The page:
The Moto X is official, five carriers, cosmetic customization, and Android 4.2


We’ve know about the Moto X for quite some time now, so today’s announcement wasn’t all that much of a surprise in most ways. Still, the frequently rumored and leaked Moto X is finally official, so let’s take a look at the first Motorola device built what could be considered to Google’s specifications.

As far as the specifications go, the rumors that we already covered were pretty much spot on. The Moto X includes a 4.7-inch HD 720p display driven by an Adreno 32o GPU, and a 1.7GHz Snapdragon S4 Pro dual-core processor using the same Moto X8 setup as the DROID Ultra line. Cameras include a 10MP rear and 2MP front sensor, while RAM is measured at 2GB. The device comes in 16GB and 32GB storage variants, and includes Bluetooth 4.0, WiFi b/g/n, NFC, and wireless Qi charging. A 2,200mAh battery powers the show, but Motorola claims around 24 hours of battery life thanks to the X8 system and other optimizations. Sadly, there is no microSD card slot, though that much we already expected.

On the software side, the Moto X is running Android 4.2.2, not quite the latest version of Android from Google. It is essentially without a skin, but does include some of Motorola and/or Google’s new software features first seen with the DROID Ultra line such as always on Google Now, quick access to the camera, and active display. In a sense, it is what Android’s flexibility should allow: stock with only the truly useful improvements from Motorola.

At launch, five carriers will carry the Moto X in the US: Verizon, AT&T, T-Mobile, Sprint, and US Cellular. Not all carriers have reported pricing, but AT&T and Sprint have the on contract prices starting at $199 for the 16GB model and $249 for the 32GB, which is unlikely to be undercut by any of the other carriers. Interestingly, there is no exact availability date, though the device is said to be available “starting in late August/early September,” not today like we initially thought. Google Play and Motorola will also carry an unlocked version with an unlocked bootloader, but no price or launch date has been announced.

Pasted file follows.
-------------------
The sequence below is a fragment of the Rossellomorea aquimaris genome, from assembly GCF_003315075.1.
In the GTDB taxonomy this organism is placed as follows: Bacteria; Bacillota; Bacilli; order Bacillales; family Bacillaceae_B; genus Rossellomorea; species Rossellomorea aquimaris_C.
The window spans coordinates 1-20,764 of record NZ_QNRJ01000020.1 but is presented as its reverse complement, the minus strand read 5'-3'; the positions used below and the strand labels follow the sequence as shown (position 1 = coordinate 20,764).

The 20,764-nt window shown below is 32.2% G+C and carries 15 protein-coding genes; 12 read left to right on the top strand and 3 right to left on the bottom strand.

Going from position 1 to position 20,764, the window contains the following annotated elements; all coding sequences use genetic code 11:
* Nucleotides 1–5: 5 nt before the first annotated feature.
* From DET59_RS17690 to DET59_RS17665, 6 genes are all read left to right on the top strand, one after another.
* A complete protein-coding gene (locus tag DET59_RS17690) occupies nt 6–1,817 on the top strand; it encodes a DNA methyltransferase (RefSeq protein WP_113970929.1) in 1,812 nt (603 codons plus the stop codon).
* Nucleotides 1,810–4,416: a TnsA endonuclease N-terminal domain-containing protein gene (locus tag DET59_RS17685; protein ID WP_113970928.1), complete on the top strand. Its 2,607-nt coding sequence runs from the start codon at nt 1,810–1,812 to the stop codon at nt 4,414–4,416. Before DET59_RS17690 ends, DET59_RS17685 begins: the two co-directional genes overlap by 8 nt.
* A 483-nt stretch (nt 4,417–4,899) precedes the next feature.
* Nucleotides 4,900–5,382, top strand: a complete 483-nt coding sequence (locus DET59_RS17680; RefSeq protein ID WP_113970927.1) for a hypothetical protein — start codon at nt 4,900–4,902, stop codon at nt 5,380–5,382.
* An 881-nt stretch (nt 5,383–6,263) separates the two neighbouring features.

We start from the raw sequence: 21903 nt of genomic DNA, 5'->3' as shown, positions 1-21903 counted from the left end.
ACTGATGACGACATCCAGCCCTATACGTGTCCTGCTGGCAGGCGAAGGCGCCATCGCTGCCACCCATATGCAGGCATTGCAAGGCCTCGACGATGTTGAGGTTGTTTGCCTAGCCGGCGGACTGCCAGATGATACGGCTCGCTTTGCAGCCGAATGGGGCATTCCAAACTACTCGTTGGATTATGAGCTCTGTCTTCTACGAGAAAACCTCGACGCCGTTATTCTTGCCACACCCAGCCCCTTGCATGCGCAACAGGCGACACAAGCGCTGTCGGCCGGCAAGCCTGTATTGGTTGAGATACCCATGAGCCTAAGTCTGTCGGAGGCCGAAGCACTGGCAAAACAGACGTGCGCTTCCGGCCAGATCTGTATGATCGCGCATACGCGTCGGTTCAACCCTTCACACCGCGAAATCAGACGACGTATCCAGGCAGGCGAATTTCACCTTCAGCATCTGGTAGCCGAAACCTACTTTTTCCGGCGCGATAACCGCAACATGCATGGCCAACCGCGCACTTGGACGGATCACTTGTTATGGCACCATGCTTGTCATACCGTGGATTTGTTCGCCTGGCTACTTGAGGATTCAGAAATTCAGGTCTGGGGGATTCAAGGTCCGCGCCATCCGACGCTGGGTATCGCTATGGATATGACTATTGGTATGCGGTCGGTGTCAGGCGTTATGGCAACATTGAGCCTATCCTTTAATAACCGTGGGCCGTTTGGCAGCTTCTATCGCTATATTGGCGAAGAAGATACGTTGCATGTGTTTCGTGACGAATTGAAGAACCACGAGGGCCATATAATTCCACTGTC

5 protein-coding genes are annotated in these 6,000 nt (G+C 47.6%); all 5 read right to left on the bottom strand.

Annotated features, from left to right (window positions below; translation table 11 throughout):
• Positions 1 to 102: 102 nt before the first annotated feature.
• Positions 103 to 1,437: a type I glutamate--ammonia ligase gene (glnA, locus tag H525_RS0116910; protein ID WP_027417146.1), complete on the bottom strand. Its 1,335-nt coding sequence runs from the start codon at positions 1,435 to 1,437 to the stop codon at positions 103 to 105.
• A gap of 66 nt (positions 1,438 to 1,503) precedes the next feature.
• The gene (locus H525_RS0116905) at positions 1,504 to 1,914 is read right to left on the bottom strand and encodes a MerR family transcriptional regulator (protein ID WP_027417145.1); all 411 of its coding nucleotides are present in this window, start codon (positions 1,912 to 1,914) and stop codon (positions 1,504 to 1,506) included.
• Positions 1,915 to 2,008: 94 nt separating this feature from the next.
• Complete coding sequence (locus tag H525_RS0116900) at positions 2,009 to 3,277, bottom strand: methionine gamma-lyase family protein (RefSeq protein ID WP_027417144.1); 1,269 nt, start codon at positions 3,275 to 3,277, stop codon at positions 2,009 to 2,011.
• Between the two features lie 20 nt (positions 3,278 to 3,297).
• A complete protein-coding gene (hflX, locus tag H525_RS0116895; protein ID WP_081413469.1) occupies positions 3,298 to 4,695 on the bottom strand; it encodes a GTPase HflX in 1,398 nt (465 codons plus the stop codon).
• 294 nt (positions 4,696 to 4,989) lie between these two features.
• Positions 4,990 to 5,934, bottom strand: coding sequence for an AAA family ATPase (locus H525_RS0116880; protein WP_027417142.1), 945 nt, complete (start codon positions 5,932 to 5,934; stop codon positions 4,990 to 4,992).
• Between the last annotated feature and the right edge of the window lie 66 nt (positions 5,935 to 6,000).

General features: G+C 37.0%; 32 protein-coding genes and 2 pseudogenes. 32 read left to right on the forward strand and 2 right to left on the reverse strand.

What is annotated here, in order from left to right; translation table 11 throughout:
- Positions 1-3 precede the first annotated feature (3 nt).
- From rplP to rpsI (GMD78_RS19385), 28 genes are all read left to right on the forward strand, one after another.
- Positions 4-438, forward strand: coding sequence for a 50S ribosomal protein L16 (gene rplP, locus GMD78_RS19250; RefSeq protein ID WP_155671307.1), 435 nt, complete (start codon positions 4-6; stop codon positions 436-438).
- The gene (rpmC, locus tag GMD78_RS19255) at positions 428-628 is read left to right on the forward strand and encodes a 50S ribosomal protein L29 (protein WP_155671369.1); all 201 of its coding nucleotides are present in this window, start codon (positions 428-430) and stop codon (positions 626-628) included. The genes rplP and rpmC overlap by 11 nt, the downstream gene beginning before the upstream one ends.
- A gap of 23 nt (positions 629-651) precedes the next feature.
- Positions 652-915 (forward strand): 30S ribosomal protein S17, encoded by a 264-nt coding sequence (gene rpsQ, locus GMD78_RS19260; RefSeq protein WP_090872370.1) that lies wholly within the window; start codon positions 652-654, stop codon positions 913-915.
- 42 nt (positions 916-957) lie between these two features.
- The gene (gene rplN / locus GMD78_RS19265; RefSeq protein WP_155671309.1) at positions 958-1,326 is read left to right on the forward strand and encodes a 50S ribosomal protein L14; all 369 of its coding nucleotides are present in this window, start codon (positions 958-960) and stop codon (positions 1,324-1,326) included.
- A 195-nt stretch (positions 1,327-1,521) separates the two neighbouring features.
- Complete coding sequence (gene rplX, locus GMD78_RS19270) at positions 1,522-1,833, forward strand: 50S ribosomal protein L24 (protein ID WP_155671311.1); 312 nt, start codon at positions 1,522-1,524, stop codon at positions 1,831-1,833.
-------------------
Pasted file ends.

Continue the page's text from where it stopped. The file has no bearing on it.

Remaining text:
Things get interesting when you get to the customization aspect of the device. At launch, only the AT&T version will support the “MotoMaker” customization service, though Verizon and other carriers (and potentially Google Play) will get the ability sometime in the future. In the meantime, the black and white version of the device will be available through all carriers.

Through the customization service, users can currently choose from 2 colors for the front cover, 16 for the back cover, 7 accent colors for the power key, volume key, and camera ring, and a number of wallpapers that will match the color options. Custom boot messages and engravings will also be available. The wood-like version seen above is an option for customization, though a number of the color combinations also look very nice.

What is probably the biggest letdown about the Moto X is the price, which is not the $299 unlocked that we had hoped for. Still, what we have from Motorola is a very solid smartphone that includes nearly stock Android, good looks, and a few new software features. The “wow” factor is somewhat lost because other Motorola devices include the software features as well, but that doesn’t mean they will be less impressive on the Moto X. And while some may dismiss the customizations as superficial, they don’t look bad and I don’t doubt that they will help get people talking about the phone.

Though it may not be exactly what the enthusiasts wanted, the Moto X appears to be a very solid consumer devices with a few pretty cool new ideas. Now we just have to see how well it sells.

[Motorola via Droid-Life]
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Aaron Orquia

Aaron Orquia is an associate editor at Pocketables. He has been using Android and Linux since he bought his first computer years ago, and his interest in technology, software, and tweaking both to work just right has only grown stronger since then. His current gadgets include a OnePlus One, a Pebble smartwatch, and an Acer C720 Chromebook.

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